Yoga can help people recover from major heart attacks by enhancing circulation, according to a 2019 study. Patients who practiced for an hour a day had more efficient heart pumps, making them 16 percent less likely to die in the next five years. That wasn’t the first study to suggest that yoga is good for your heart. It has also been found to reduce blood pressure and bad cholesterol (LDL), two of the leading causes of heart disease.
h. Could Help You Sleep Better
According to a national poll, almost 55 percent of yoga practitioners stated it helped them sleep better. It makes intuitive sense that quiet your thoughts with a relaxation technique will help you sleep better. Evidence, on the other hand, backs this up. According to a 2013 study, elderly people’s sleep quality increased after long-term, everyday practice.
According to a recent Harvard research, yoga may also treat chronic insomnia by lowering the time it takes to fall asleep.
i. Encourages a sense of belonging
Many individuals still do yoga to feel more connected to the world around them, as it was initially created as a spiritual exercise. Even if you aren’t religious or spiritual, research has shown that feeling socially connected reduces your risk of death, both in general and from specific diseases.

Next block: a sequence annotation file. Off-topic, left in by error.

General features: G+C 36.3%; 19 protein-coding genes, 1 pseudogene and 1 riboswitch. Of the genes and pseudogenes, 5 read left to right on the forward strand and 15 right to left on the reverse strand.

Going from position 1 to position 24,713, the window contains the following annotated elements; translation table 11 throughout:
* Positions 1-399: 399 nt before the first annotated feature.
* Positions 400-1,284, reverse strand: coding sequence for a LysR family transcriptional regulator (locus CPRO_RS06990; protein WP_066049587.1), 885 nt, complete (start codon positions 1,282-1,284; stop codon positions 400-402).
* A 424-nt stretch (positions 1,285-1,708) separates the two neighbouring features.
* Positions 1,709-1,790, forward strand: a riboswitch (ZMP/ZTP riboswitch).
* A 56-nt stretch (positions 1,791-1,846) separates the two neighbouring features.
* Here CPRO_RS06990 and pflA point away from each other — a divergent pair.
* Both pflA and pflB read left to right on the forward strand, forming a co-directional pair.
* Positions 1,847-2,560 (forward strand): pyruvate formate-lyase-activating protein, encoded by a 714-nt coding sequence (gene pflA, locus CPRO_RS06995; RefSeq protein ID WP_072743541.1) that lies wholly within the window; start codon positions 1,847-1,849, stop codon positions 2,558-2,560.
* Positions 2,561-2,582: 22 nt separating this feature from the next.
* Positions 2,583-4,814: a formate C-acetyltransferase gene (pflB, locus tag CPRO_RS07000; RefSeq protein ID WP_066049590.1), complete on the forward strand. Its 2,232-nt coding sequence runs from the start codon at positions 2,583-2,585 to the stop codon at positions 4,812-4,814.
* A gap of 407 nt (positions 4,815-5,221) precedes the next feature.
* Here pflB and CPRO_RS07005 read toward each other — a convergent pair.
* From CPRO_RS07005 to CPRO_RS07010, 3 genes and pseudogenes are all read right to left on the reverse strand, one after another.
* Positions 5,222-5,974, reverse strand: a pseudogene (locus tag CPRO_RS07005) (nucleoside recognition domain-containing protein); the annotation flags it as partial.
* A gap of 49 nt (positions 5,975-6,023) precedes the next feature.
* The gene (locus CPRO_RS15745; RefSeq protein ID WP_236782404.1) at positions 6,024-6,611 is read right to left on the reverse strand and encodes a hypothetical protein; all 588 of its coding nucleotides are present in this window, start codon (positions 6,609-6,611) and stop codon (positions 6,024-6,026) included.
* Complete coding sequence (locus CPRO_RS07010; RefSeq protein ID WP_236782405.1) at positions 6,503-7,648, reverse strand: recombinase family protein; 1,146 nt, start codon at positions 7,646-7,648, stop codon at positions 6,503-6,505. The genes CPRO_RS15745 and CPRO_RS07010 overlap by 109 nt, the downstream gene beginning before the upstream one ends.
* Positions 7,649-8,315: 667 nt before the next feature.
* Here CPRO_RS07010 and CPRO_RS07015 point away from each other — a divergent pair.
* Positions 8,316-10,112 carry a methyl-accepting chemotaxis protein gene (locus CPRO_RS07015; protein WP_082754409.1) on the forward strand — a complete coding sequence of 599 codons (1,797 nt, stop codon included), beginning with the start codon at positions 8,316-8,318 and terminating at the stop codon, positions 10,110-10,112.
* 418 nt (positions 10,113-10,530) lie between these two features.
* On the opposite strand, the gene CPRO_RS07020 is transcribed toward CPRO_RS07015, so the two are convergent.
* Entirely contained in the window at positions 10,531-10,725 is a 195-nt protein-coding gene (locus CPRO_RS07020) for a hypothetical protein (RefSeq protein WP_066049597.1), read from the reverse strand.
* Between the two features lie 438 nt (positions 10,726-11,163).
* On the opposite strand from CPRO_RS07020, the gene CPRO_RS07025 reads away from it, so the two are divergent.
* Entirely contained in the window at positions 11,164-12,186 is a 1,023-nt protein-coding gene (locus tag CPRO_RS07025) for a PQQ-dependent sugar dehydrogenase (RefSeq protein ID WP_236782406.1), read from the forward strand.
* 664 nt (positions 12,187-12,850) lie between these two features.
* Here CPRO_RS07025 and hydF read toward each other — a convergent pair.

Simply put, folks who feel connected with yoga have a higher chance of living longer. Yoga has been found in research to increase social connection and develop a sense of belonging. When asked why they believed their relationships had improved, yoga practitioners said it had helped them adjust their perspective, resulting in more patience, mindfulness, and kindness.
14 Morning Yoga Poses to Help You Start Your Day Right
While getting out of bed can be stressful, easing into it with these morning yoga positions can help you start your day off well.
1. Torso Stretch Pose (Parivrtta Sukhasana)
Torso Stretch Pose has everything that a good morning yoga pose should: By stretching and opening your spine, back, hips, shoulders, and chest promotes digestion while also lowering back discomfort.
- Begin by sitting in a relaxed stance with your arms on either side of you. Now, place your left palm on your right knee. Take a deep breath and straighten your spine.
- Exhale and turn your torso to the right. Move your right shoulder back. Place your right palm on the floor.